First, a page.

Wood: Anytime you get into something with the media, it never works out well for anybody. It is what it is. It happened. I don't think any of us wanted it to happen, and it got ugly. You have to realize what you're dealing with.

Q. Did he get a bad rap for not "liking" young players?

Wuertz: He was the first one to give me a chance, especially with the year they had in '03 and to start the year with the team in '04, I have a lot of respect for him. He's a fun guy to play for.

Every manager can get that thrown on him because you have veterans who are proven, and it's hard to throw young guys into spots. Dusty threw me into games in '05 that were big games. It's not that he didn't like young players. We had a lot of older guys that played. I think he gets a bad rap for that.

Q. Does Baker get unfairly blamed for hurting pitchers?

Wood: Absolutely. Nothing that happened to me was because of that man. You have guys who go through their whole career and don't get injured. You have guys who go through two years and get injured six times. I don't think that has anything to do with a manager or a coach or anything like that.

Wuertz: The other thing I think he gets a bad rap for is overusing pitching. Well, you know what? Look at other teams. There are other guys throwing 85-90 games. We've got guys throwing 75 games, and (people) are saying, "Oh, it's because of him our pitchers are getting hurt." That was not the case.

Q. What are Dusty's strengths as a manager?

Lee: He's a great manager and an even better human being. I think his record speaks for itself. He's won everywhere he's been. Obviously, we had a tough year in '06. It didn't matter who was the manager. It wasn't the manager's fault that year. It was great to play for him. It was some of the best years of my life playing for Dusty.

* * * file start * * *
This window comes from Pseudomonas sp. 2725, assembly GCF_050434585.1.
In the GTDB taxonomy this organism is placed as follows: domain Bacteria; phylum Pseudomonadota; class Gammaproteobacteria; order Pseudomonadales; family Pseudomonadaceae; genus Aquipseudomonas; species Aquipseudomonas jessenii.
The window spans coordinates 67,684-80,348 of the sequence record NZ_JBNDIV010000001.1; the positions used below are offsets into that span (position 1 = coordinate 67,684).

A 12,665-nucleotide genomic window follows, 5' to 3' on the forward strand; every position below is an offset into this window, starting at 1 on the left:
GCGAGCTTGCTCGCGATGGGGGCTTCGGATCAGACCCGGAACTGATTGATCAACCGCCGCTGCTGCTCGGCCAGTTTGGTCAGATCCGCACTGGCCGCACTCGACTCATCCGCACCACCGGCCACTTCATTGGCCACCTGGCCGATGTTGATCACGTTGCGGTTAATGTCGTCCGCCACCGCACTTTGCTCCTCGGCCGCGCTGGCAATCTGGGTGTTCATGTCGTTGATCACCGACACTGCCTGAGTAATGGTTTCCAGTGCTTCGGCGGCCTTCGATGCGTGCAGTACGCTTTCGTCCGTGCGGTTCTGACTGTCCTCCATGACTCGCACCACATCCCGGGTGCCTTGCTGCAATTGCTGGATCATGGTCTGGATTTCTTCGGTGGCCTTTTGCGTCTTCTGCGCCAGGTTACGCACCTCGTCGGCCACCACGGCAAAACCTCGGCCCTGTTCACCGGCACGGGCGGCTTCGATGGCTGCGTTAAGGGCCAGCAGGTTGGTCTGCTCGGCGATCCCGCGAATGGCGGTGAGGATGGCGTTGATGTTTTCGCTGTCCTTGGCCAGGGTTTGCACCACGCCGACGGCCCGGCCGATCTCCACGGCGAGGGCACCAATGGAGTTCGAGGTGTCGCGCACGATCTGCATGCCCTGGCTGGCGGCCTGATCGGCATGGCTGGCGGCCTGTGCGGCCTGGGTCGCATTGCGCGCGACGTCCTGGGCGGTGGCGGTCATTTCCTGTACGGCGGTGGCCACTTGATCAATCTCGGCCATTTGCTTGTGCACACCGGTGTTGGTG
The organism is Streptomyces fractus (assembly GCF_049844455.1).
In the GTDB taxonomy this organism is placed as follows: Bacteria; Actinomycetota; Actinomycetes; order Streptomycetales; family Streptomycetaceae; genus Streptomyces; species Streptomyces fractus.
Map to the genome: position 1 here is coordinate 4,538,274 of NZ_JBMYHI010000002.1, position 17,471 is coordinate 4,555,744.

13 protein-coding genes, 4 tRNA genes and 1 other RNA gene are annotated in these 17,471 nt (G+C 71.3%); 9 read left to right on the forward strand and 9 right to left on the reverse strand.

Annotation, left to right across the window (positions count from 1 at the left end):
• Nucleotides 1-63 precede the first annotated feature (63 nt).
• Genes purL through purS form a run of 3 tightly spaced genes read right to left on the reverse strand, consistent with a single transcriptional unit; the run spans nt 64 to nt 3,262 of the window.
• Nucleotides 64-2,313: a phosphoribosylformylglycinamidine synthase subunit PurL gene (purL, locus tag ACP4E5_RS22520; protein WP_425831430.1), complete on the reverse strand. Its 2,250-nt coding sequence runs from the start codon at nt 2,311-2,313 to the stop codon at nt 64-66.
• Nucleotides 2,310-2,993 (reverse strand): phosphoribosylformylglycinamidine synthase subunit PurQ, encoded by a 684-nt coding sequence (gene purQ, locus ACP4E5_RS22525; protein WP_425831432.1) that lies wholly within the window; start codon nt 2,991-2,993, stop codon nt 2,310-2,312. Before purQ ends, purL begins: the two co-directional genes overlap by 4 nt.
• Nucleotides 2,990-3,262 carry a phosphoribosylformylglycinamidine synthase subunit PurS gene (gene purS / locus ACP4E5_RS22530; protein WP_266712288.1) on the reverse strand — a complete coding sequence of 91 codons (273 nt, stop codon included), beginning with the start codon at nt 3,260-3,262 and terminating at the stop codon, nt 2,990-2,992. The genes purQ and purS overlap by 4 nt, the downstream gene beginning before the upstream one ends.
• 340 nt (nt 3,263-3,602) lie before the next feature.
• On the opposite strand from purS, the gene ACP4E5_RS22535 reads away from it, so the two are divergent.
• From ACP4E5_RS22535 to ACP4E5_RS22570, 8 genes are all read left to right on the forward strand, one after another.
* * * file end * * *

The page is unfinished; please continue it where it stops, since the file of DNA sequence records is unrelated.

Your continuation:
Ramirez: I learned a lot under him. I don't know if I can say I grew up, but I learned an awful lot.

Wuertz: You can go up and talk to him anytime, not only about baseball, but he cared a lot about what's going on with your family, as well. I think that's one of the biggest aspects I saw as a young player coming up.

Q. Do you think he'll have extra motivation to beat the Cubs?

Lee: He wants to beat everybody. Dusty doesn't like to lose. I don't think he would want to beat us more than anybody else. I think he enjoyed his time here. It's unfortunate 2006 was such a bad year. It's unfortunate he had to go out on that term. I don't think he's bitter. He's not a bitter person. I don't think he's circling Chicago on the calendar."

Scouting report

Cubs vs. Cincinnati Reds at Wrigley Field

TV: Comcast SportsNet today and Wednesday; Channel 9 Thursday

Radio: WGN 720-AM

Pitching matchups: The Cubs' Ryan Dempster (1-0) vs. Aaron Harang (1-1) today at 7:05 p.m.; Carlos Zambrano (1-1) vs. Josh Fogg (1-1) Wednesday at 7:05 p.m.; Ted Lilly (0-2) vs. Edinson Volquez (1-0) Thursday at 1:20 p.m.

At a glance: The series marks the return of former Cubs manager Dusty Baker to Chicago. Baker's Reds lead the NL in walks with 62 and are fourth in on-base percentage at .348. Harang is 8-3 against the Cubs lifetime and 4-0 at Wrigley Field. The Cubs' Derrek Lee is 12-for-35 with 4 homers vs. Harang. Aramis Ramirez has 4 homers off Fogg. The Reds' Adam Dunn has 6 homers and 13 walks vs. Zambrano. Cubs pitchers have turned in only 5 "quality starts" in the first 12 games.

Next: Pittsburgh Pirates at Wrigley Field, Friday-Sunday.

-- Bruce Miles